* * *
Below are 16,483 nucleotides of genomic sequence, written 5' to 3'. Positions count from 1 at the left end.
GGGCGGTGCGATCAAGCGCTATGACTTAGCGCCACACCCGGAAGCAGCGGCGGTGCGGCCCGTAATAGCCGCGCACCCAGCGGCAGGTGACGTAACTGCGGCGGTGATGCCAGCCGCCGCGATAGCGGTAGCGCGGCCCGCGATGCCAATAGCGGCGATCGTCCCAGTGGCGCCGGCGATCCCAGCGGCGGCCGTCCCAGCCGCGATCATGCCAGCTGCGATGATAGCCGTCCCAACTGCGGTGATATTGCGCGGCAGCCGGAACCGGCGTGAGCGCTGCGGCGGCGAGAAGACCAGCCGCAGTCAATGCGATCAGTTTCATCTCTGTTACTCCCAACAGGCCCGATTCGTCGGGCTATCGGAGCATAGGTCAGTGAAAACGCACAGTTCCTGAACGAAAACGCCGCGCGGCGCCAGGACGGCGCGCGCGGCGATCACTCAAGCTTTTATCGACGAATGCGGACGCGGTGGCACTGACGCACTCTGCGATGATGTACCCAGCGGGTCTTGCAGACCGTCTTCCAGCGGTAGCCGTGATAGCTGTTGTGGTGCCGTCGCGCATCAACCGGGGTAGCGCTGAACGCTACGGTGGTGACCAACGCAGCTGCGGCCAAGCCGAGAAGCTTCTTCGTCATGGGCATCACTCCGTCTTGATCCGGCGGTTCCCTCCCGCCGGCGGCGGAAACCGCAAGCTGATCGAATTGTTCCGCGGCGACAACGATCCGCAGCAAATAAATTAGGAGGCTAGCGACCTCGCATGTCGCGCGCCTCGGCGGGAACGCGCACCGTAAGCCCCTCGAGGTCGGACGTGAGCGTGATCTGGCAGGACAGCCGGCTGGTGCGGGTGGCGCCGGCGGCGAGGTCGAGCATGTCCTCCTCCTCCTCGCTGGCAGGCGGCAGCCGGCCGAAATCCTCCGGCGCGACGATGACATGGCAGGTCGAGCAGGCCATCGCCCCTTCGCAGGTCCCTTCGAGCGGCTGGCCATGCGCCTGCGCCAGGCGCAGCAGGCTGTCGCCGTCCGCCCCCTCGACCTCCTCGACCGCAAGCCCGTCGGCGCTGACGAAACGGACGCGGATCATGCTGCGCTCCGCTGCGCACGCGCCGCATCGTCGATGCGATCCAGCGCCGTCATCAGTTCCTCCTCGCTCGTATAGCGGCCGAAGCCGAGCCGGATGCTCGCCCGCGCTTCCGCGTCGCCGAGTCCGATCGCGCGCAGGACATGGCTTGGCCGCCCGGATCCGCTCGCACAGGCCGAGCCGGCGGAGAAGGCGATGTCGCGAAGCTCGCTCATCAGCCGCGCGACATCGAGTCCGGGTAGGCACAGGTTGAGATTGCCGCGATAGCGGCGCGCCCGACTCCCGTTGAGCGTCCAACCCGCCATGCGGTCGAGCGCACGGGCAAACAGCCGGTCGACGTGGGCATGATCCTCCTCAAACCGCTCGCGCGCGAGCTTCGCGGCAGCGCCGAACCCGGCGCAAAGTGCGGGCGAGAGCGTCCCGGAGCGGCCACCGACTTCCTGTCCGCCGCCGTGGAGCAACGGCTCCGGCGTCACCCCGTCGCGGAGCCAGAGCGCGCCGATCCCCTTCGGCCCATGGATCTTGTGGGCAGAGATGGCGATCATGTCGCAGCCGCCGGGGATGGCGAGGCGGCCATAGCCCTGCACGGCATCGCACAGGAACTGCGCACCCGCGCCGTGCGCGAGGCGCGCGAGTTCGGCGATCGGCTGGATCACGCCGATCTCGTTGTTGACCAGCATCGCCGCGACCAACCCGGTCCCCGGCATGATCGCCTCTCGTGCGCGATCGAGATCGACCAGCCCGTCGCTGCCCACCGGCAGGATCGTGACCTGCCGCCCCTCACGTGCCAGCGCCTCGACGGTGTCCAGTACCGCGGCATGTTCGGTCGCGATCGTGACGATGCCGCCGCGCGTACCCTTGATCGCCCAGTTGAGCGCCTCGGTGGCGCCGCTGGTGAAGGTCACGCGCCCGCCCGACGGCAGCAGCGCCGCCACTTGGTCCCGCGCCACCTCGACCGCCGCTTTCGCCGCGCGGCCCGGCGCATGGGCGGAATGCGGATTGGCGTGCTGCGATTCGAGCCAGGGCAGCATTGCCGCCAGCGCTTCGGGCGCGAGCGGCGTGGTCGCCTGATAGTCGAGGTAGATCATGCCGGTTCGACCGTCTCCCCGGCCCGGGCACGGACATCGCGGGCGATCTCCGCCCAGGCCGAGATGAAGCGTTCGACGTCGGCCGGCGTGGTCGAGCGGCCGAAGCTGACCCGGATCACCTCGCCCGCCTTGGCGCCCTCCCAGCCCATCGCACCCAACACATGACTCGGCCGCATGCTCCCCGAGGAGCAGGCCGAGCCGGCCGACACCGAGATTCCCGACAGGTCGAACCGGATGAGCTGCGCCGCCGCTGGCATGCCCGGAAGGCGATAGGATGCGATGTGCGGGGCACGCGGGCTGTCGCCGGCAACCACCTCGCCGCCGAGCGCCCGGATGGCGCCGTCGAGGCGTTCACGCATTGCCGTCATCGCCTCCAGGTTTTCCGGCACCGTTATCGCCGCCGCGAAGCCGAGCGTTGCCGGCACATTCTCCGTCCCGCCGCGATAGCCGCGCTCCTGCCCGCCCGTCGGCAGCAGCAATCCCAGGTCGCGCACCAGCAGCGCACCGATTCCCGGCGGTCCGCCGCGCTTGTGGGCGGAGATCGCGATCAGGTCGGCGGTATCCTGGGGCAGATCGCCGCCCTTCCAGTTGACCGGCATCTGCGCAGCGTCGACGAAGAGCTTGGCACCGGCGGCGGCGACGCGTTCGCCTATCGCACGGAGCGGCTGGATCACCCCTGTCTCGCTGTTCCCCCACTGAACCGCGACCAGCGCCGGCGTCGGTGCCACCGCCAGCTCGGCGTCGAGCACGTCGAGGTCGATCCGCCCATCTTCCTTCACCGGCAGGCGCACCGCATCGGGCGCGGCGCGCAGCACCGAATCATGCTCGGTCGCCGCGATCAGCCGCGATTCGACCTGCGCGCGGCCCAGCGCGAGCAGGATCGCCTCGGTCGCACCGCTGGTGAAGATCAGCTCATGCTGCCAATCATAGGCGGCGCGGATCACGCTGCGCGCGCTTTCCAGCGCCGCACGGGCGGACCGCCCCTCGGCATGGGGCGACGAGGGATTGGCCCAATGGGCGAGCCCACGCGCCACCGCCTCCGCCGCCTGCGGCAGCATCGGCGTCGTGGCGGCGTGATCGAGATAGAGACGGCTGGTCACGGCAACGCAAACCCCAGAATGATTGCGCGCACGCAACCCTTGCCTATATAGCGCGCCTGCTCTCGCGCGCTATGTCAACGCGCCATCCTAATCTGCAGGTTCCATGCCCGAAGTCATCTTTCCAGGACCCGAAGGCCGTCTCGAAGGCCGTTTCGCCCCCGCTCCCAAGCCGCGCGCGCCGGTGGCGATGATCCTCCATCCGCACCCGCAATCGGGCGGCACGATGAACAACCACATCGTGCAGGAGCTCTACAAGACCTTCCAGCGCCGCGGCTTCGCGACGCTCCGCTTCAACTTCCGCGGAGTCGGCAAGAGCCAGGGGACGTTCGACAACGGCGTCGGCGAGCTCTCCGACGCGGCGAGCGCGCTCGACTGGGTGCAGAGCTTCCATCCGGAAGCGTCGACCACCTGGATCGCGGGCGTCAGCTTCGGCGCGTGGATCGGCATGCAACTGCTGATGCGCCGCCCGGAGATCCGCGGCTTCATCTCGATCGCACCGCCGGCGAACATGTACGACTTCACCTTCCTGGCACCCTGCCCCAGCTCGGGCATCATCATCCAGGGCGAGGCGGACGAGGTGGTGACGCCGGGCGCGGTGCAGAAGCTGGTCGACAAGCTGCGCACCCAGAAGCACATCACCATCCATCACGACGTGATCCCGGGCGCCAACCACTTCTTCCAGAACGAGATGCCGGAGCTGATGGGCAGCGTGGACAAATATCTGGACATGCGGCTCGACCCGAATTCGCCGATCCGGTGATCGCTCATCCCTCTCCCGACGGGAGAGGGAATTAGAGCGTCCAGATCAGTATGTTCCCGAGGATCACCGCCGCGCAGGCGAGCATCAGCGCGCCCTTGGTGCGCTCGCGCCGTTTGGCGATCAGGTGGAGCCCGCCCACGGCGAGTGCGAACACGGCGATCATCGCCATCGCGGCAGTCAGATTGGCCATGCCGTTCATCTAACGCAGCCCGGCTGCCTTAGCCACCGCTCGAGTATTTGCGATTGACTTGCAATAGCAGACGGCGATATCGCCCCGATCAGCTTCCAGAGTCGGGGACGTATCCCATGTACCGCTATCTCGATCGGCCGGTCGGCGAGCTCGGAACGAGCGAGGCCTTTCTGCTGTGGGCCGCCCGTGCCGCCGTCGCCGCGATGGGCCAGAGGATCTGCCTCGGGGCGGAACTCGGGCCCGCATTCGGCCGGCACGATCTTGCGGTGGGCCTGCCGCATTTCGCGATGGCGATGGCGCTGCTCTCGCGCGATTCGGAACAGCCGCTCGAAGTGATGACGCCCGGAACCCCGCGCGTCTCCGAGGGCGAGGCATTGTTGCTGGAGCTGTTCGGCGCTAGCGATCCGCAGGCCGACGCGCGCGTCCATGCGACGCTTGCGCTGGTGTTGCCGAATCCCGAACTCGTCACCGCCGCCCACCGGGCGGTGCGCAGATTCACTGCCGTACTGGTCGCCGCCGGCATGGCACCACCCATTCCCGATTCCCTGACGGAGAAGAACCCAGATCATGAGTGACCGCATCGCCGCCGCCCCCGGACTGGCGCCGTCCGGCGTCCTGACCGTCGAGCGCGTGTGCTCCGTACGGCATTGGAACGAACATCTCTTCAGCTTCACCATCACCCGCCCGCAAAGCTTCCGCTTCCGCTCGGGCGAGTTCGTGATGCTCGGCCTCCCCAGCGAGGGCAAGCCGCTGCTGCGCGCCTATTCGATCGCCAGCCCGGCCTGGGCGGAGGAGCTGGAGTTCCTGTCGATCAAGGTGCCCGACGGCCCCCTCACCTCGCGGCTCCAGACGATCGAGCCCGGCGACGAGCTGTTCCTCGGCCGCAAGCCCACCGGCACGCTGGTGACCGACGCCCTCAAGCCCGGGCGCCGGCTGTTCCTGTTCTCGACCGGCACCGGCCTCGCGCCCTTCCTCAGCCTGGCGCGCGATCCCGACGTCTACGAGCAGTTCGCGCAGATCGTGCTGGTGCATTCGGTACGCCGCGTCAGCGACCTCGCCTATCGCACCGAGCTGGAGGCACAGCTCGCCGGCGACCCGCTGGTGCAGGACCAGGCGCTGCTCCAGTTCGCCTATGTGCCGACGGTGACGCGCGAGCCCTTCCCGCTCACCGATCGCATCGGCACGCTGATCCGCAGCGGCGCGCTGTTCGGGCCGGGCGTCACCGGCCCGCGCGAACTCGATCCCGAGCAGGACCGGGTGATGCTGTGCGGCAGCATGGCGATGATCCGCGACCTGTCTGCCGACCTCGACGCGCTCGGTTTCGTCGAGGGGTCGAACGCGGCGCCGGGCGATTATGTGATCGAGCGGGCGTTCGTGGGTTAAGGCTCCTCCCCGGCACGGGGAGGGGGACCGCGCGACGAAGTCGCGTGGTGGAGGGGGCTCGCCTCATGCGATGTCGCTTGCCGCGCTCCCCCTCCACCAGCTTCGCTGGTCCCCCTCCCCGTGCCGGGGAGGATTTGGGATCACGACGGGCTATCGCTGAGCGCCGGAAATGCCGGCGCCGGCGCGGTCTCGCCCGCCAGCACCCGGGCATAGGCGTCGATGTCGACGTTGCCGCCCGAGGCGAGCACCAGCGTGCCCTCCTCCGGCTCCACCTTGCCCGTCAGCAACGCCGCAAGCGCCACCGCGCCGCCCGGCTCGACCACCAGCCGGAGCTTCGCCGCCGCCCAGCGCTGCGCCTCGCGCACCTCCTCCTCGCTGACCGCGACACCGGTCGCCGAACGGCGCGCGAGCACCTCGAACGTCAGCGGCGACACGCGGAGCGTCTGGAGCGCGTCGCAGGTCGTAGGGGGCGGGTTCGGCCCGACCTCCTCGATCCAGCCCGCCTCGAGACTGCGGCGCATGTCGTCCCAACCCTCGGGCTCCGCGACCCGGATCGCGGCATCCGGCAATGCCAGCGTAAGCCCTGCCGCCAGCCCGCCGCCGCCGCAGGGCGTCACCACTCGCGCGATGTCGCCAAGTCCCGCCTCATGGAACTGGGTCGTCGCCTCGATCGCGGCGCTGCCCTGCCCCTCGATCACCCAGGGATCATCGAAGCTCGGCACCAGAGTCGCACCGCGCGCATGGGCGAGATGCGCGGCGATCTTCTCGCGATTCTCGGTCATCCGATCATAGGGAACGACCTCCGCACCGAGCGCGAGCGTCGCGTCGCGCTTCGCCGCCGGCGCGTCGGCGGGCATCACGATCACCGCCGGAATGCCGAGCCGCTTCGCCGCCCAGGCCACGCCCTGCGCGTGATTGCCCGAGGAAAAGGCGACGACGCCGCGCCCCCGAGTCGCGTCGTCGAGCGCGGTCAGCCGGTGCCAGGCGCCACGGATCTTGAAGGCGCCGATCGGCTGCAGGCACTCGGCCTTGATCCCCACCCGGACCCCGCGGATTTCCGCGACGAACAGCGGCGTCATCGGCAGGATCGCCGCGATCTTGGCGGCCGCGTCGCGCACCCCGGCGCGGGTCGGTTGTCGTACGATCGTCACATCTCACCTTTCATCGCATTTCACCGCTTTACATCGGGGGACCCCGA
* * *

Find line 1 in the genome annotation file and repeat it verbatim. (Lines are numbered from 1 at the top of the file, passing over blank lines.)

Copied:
Below are 16,483 nucleotides of genomic sequence, written 5' to 3'. Positions count from 1 at the left end.